Did the market just pivot?
If it did, you could be forgiven for missing it, as major market indexes have made significant moves up and down this year.
And until recently the market didn’t show a consistent bear or bull market trend.
In fact, the S&P 500 Index was around the same level on March 10 as it was on the first trading day of the year.
And for good reason.
Last year, several factors drove the market down – and these have persisted into 2023, keeping asset prices moving sideways.
These factors are…
- Russia’s war on Ukraine. The first Russian tanks rolled into Ukraine on February 22, 2022. Today the conflict seems no closer to a resolution than it did in March of last year.
- Persistently high inflation. Prices began to rise to uncomfortable – and then alarming – levels in late 2021, with inflation peaking last June. It’s been coming down slowly since then, but at 5% year over year, it remains well above the Federal Reserve’s 2% target.
- Financial conditions. Despite the Fed’s rapid interest rate hiking cycle – the fastest in recent history – financial conditions like risk-taking and credit availability just didn’t tighten the way the Fed had hoped.
These circumstances hadn’t changed much by early March – they weighed on the market and prevented it from resuming its inevitable upward march…
Until they didn’t.
It’s starting to look like March 10 (more on the significance of this date to come) might have marked the beginning of a solid upward trend – one that should continue at least through Memorial Day, which falls on Monday, May 29, this year.
And we have the mini banking crisis to thank for it.
A Possible Pivot
Since March 10 – the day Silicon Valley Bank failed and triggered a mini banking crisis that took a few other regional banks down – the S&P 500 is up more than 7%.
Why would a banking crisis make investors suddenly bullish?
Because those failures suddenly brought about the tighter financial conditions the Fed had been trying and failing to create for a year.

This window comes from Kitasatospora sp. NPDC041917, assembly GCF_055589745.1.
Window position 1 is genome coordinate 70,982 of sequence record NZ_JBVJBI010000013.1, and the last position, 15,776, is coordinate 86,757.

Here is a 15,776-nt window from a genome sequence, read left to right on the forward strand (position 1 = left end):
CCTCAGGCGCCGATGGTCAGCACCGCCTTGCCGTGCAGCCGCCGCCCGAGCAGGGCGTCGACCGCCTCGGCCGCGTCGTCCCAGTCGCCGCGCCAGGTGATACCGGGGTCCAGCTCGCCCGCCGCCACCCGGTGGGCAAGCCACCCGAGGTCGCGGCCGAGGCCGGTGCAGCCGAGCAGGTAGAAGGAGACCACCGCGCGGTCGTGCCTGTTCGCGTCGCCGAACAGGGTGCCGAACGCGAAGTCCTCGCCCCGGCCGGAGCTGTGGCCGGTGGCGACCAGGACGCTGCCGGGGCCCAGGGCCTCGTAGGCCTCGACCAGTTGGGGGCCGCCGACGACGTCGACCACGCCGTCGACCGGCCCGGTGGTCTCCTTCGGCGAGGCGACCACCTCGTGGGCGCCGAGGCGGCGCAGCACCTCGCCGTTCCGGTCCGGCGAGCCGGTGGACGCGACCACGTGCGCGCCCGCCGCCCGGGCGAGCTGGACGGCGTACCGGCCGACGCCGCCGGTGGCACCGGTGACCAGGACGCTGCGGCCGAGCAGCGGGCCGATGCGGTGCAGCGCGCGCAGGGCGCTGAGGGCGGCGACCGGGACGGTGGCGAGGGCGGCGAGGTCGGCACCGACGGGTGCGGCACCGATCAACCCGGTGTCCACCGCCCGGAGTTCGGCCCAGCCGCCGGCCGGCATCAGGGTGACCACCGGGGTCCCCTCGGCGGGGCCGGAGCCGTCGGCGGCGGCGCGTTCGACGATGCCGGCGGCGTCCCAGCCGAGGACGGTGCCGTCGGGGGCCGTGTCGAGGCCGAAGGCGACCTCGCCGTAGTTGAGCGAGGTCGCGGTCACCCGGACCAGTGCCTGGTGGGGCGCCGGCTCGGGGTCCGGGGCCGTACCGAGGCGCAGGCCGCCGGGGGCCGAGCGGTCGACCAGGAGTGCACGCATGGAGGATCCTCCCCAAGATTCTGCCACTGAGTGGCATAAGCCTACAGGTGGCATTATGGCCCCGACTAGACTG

You can see the dramatic change in financial conditions in the Bloomberg index below.
As a result, it looks like the Fed can bring its interest rate hiking cycle to an end by May. And it might even begin to cut rates later this year, perhaps as soon as July or September.
In fact, that’s exactly what the federal funds rate futures market is now predicting.
Time to Invest
What does that mean for investors?
It means that right now is the time to be invested in stocks. That’s because 78% of the stock market’s best days happen near the end of a bear market or during the first two months of a new bull market, according to research by Hartford Funds.
Those best days are absolutely critical to your long-term returns. If you missed the market’s 10 best days over the last three decades, your returns would have been cut in half.
And time may be running out to catch the best part of this upward market swing…
Because Memorial Day is just around the corner.
More than the unofficial start of summer, historically this holiday marks the beginning of summer doldrums in the stock market.
Trading slows after Memorial Day weekend and volume becomes anemic and uninspired, according to the Stock Trader’s Almanac.
As a result of fewer buyers, it becomes more difficult to sell stocks at good prices. And summer rallies – if they happen at all – tend to be short-lived and are often followed by pullbacks.
Bottom line: Get into the market now and take advantage of the current rally.
Because it may not last.